As Jack struggled in vain to avoid his seemingly inevitable destiny, Stephen Maturin was pacing up and down in Sir Joseph's booklined study. Sir Joseph was late, very late and it worried Stephen, who in his anxiety, had accidentally sat down on and completely ruined a gift wrapped box of Petit Fours that Sir Joseph had left there in his haste.
Down beside the sluggishly flowing river Thames, a dark figure stood shivering in the shadows next to his waiting cab. Sir Joseph Blaine stood watching his good friend Admiral Critchley embark upon the sailing barge which would carry him and his entourage to his waiting flagship bound for the distant Baltic station. Sir Joseph, by pleading important matters of state, had persuaded the Admiral to take Louisa Wogan as far as Gothenburg. Sir Joseph had noticed that Mrs Wogan no longer seemed as cheerful and charming as in her first interrogations many years ago. Once the Admiral's barge started to disappear into the black night, only then could Sir Joseph relax. With Mrs Wogan safely out of the game, Sir Joseph could deal with the matter of that merciless Machiavellian Mephistopheles, otherwise known as the Potto, with a clear head.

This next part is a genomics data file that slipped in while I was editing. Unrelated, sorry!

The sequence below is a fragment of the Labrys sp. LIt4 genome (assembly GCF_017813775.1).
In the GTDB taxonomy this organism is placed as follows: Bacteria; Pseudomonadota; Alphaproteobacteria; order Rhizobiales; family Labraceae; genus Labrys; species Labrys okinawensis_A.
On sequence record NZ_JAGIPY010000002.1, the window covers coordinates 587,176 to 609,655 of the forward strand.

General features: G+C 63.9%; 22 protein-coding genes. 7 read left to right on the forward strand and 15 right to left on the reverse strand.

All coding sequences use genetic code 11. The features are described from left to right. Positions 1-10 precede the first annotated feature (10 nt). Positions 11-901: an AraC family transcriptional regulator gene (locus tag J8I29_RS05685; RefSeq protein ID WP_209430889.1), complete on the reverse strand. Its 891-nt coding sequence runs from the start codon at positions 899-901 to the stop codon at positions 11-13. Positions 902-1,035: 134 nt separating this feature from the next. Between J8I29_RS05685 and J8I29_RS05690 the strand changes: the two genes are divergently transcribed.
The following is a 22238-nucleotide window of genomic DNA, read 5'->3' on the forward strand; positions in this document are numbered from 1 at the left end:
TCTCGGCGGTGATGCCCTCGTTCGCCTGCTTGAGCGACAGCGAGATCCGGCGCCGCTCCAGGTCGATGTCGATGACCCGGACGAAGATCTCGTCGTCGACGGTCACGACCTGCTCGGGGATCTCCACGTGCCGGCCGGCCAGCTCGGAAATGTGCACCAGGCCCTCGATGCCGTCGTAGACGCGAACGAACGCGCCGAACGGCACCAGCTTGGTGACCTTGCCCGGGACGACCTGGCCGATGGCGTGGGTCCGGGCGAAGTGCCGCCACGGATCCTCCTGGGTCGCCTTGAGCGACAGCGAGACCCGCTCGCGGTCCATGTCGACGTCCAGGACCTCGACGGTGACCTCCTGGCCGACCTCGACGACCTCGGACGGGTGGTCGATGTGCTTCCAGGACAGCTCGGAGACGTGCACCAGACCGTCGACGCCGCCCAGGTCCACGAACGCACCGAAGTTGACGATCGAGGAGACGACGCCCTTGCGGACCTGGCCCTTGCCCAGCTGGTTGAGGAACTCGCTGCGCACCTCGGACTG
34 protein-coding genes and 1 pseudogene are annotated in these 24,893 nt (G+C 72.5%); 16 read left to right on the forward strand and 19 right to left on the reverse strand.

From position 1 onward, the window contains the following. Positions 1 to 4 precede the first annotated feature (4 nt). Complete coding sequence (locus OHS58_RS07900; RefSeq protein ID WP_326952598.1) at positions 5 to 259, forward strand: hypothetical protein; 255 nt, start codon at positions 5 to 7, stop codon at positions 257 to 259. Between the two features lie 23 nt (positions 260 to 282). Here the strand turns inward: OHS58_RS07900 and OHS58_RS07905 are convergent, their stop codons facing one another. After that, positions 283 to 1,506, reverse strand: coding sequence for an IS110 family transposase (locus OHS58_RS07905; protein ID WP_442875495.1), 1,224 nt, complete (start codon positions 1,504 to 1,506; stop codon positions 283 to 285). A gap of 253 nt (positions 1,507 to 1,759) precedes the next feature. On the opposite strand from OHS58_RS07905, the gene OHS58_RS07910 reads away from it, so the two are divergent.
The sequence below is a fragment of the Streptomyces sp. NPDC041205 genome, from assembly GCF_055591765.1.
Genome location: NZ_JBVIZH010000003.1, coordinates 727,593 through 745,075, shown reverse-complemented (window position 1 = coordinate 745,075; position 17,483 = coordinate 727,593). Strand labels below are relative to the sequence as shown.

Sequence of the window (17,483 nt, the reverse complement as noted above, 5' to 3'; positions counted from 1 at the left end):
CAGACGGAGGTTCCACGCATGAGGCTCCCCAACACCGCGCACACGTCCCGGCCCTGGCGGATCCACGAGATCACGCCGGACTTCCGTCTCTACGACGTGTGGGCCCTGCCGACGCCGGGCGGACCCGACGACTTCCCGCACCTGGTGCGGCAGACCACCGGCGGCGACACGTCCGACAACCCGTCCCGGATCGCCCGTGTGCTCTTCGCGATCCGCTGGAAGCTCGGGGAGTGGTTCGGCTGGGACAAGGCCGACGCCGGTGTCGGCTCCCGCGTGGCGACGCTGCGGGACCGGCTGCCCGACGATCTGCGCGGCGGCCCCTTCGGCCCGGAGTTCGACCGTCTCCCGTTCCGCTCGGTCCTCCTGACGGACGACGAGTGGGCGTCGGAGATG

[shw] The chocolate stain on the seat of Dr. Maturin's second-best suit-pants (he'd never owned a BEST suit) brought his mind to Captain Aubrey, and he was reminded thereby that the Captain was due for his daily purge. He drowsed for a while in Sir Joseph's study, images coalescing in his half-awake mind. The waft of french vanilla essence rising from his pants tantalized him, images of Ledward and Wray danced before his closed eyes. "Potto!" he yelled as he jerked himself awake. "There's not a moment to be lost! I must hie to Sweeney Todd's emporium!"
Stopping only briefly to examine a Danaus plexippus (Linnaeus, 1758), ("odd, extraordinarily odd, I'd not seen one outside of Belgium," he muttered, carefully netting the little moth and wrapping it in his neckcloth for Banks), he dashed through the streets, hollering "There's not a moment to be lost" to everyone he saw. Everyone he saw ignored him.
He knew that Captain Aubrey must be in terrible danger. He had no fears of the mincing machine, of course. He knew that Aubrey would eventually chew himself out of the bonds that Sweeney Todd's delicatessen was reputed to employ, but he feared for the Captain's front teeth, which were getting rather worn by the several recent adventures. The dastardly Potto would, of course, be delighted with Jack Aubrey, Stephen mused, re-examining his plexippus. Potto was reputed to adulterate his sausages with suet, which lent a nasty flavor to whatever dish it was employed in; Aubrey sausages would need no suet, and the cook could redeem his flagging reputation with such a delicacy.